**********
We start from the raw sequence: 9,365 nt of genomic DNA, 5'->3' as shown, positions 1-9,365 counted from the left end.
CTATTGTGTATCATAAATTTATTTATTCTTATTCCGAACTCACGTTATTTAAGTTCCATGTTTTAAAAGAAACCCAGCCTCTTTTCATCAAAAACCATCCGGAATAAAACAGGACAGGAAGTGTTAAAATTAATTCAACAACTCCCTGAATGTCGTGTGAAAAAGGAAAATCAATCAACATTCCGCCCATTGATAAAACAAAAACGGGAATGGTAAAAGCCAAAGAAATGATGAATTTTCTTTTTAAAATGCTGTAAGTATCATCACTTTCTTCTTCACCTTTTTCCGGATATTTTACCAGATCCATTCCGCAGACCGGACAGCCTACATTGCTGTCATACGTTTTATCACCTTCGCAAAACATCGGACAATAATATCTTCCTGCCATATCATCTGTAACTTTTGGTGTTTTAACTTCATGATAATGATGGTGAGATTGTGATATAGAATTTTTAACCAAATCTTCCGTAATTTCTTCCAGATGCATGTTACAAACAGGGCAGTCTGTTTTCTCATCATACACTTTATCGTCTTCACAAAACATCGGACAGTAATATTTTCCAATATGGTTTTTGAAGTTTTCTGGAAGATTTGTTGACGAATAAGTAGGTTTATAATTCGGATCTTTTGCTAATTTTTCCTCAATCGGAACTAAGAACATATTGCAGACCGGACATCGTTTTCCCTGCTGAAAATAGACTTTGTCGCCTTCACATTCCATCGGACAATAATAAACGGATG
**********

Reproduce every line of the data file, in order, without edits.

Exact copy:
We start from the raw sequence: 9,365 nt of genomic DNA, 5'->3' as shown, positions 1-9,365 counted from the left end.
CTATTGTGTATCATAAATTTATTTATTCTTATTCCGAACTCACGTTATTTAAGTTCCATGTTTTAAAAGAAACCCAGCCTCTTTTCATCAAAAACCATCCGGAATAAAACAGGACAGGAAGTGTTAAAATTAATTCAACAACTCCCTGAATGTCGTGTGAAAAAGGAAAATCAATCAACATTCCGCCCATTGATAAAACAAAAACGGGAATGGTAAAAGCCAAAGAAATGATGAATTTTCTTTTTAAAATGCTGTAAGTATCATCACTTTCTTCTTCACCTTTTTCCGGATATTTTACCAGATCCATTCCGCAGACCGGACAGCCTACATTGCTGTCATACGTTTTATCACCTTCGCAAAACATCGGACAATAATATCTTCCTGCCATATCATCTGTAACTTTTGGTGTTTTAACTTCATGATAATGATGGTGAGATTGTGATATAGAATTTTTAACCAAATCTTCCGTAATTTCTTCCAGATGCATGTTACAAACAGGGCAGTCTGTTTTCTCATCATACACTTTATCGTCTTCACAAAACATCGGACAGTAATATTTTCCAATATGGTTTTTGAAGTTTTCTGGAAGATTTGTTGACGAATAAGTAGGTTTATAATTCGGATCTTTTGCTAATTTTTCCTCAATCGGAACTAAGAACATATTGCAGACCGGACATCGTTTTCCCTGCTGAAAATAGACTTTGTCGCCTTCACATTCCATCGGACAATAATAAACGGATG